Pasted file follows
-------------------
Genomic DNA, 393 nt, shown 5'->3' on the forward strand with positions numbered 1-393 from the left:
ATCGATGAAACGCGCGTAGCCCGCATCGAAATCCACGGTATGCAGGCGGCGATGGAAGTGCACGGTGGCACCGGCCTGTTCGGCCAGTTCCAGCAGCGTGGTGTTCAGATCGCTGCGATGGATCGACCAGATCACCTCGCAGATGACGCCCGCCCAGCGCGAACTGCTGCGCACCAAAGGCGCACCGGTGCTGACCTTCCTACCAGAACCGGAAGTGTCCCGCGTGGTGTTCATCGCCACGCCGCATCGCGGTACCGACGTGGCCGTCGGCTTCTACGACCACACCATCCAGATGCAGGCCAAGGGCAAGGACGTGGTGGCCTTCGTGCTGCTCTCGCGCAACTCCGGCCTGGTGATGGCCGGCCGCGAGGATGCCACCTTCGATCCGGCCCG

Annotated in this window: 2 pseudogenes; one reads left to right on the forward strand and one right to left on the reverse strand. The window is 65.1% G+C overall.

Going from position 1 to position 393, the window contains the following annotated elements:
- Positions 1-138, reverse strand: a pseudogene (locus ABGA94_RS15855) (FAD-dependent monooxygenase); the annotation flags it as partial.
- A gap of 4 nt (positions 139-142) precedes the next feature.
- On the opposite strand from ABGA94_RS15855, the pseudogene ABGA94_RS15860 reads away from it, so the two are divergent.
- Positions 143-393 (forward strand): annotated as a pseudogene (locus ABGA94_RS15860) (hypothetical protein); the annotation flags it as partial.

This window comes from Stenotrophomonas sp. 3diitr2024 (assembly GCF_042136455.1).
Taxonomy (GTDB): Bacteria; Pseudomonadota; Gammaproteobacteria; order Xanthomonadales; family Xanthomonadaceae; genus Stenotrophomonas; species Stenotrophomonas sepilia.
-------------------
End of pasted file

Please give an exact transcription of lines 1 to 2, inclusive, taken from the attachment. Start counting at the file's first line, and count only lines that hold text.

Genomic DNA, 393 nt, shown 5'->3' on the forward strand with positions numbered 1-393 from the left:
ATCGATGAAACGCGCGTAGCCCGCATCGAAATCCACGGTATGCAGGCGGCGATGGAAGTGCACGGTGGCACCGGCCTGTTCGGCCAGTTCCAGCAGCGTGGTGTTCAGATCGCTGCGATGGATCGACCAGATCACCTCGCAGATGACGCCCGCCCAGCGCGAACTGCTGCGCACCAAAGGCGCACCGGTGCTGACCTTCCTACCAGAACCGGAAGTGTCCCGCGTGGTGTTCATCGCCACGCCGCATCGCGGTACCGACGTGGCCGTCGGCTTCTACGACCACACCATCCAGATGCAGGCCAAGGGCAAGGACGTGGTGGCCTTCGTGCTGCTCTCGCGCAACTCCGGCCTGGTGATGGCCGGCCGCGAGGATGCCACCTTCGATCCGGCCCG